New York is creating jobs at the fastest pace in 65 years, and with many of those in tech industries, the boom is lifting real estate prices in the hot Midtown South area of Manhattan. Bobbi Rebell reports.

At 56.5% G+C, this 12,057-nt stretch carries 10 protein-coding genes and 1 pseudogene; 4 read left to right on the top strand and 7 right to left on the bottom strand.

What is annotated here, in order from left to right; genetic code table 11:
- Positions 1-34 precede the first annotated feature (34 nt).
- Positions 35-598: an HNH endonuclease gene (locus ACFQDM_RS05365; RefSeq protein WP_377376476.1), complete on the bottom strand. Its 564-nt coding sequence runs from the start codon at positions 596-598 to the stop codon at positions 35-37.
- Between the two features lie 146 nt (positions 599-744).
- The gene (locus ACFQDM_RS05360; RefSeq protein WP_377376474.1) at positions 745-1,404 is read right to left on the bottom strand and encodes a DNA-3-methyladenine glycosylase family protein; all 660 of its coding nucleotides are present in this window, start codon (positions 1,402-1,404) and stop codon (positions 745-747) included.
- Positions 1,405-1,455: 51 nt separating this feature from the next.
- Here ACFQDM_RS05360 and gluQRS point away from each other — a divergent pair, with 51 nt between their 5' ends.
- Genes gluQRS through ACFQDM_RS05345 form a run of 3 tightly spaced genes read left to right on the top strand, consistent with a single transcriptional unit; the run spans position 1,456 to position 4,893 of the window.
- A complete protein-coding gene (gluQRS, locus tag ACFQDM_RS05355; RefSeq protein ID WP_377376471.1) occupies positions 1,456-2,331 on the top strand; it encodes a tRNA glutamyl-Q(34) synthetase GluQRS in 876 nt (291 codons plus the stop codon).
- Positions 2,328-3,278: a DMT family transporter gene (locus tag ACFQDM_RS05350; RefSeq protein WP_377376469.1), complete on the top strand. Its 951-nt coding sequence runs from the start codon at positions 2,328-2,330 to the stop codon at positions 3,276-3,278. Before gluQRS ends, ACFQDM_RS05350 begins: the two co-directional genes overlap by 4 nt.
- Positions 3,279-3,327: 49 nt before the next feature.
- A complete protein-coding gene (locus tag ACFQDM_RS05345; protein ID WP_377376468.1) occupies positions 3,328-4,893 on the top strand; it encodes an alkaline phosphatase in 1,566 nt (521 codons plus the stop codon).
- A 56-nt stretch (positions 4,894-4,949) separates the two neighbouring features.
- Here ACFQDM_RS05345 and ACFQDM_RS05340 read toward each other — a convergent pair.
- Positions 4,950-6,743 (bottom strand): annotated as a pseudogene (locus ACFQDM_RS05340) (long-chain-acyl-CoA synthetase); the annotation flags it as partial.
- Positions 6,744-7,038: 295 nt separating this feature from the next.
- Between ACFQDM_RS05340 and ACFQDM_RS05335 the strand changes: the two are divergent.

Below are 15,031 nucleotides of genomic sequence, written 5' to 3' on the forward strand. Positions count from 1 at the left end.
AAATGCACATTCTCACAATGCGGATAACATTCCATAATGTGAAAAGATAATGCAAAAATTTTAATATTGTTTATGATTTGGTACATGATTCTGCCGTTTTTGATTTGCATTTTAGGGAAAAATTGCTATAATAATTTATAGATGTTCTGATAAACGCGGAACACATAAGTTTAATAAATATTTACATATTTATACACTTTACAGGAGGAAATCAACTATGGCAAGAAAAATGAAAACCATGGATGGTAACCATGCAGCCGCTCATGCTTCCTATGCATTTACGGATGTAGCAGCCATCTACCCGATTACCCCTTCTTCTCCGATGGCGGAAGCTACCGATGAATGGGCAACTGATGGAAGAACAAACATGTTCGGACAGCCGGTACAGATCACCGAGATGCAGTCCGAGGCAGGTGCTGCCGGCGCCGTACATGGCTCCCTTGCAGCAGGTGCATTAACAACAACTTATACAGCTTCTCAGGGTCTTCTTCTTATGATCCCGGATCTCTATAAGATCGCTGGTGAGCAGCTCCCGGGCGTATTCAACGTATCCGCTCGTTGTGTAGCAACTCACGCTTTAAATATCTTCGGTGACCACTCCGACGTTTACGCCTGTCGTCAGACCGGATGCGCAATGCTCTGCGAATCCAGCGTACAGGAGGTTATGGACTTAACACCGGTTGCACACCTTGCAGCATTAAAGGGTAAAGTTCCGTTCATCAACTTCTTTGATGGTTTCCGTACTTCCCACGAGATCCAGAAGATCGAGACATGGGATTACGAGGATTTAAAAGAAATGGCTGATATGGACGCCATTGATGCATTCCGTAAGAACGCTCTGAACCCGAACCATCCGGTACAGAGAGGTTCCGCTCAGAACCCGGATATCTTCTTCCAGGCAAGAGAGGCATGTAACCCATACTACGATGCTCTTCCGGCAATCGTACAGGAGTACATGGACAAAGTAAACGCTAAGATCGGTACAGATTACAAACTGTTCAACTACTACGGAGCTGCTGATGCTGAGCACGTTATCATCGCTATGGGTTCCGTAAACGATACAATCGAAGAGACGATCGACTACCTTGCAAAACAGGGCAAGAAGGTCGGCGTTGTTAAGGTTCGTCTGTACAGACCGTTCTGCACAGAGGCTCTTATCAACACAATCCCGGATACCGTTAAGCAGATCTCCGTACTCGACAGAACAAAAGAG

The New York City real estate market is getting amped up thanks to a surge in tech jobs. New York's pace of job creation is at its fastest in 65 years, and where the jobs are has changed. Technology companies have added about 80,000 new jobs since the end of 2009. That's more than double the 30,000 created in financial services. And companies are using prime real estate to attract millennial workers. Jesse Keenan heads the Center for Urban Real Estate at Columbia University (SOUNDBITE) JESSE KEENAN, CENTER FOR URBAN REAL ESTATE, COLUMBIA UNIVERSITY, (ENGLISH) SAYING: "Much of this has to do with the competitive advantage that NYC offers in terms of quality of life, comparing us for instance to San Francisco. Do people really want to ride the Google bus from downtown San Francisco to Silicon Valley, and, you know, we can take the metro, or we can take the subway here, and it's a big advantage, because, ultimately, people, and, particularly, the young people, who offer that competitive advantage, fundamentally, want to live in New York. \ The hot neighborhood, mid-town south has the lowest vacancy rate of any central business district in the country at six percent, according to real estate firm Jones Lang LaSalle. Google, Facebook and other Silicon Valley companies have boosted their presence in the area, turning what used to be an area of storage and showcase buildings, into a big media and technology hub. (SOUNDBITE) JESSE KEENAN, CENTER FOR URBAN REAL ESTATE, COLUMBIA UNIVERSITY, (ENGLISH) SAYING: "Some of our research has found upwards of seventy percent of technology companies here in New York are actually in landmarked historic buildings. So, in a way, they are passing up that modernism for a sense of history." And on that note, the interiors reflect the culture of silicon valley, complete with foosball and air hockey tables, kitchens full of snacks, and of course espresso machines. Howard Dolch is the co-founder of commercial real estate firm Lansco: (SOUNDBITE) HOWARD DOLCH, CO-FOUNDER, LANSCO, (ENGLISH) SAYING: "They want the concrete that was there when the building was built you know you have decades of carpeting that have gone on. Now it's bamboo, polished concrete. and this is mostly this is found in older buildings. " Dolch says many building owners have had to upgrade the infrastructure of the landmark buildings to meet the demands of these companies, but the rising rents have made the investments pay off.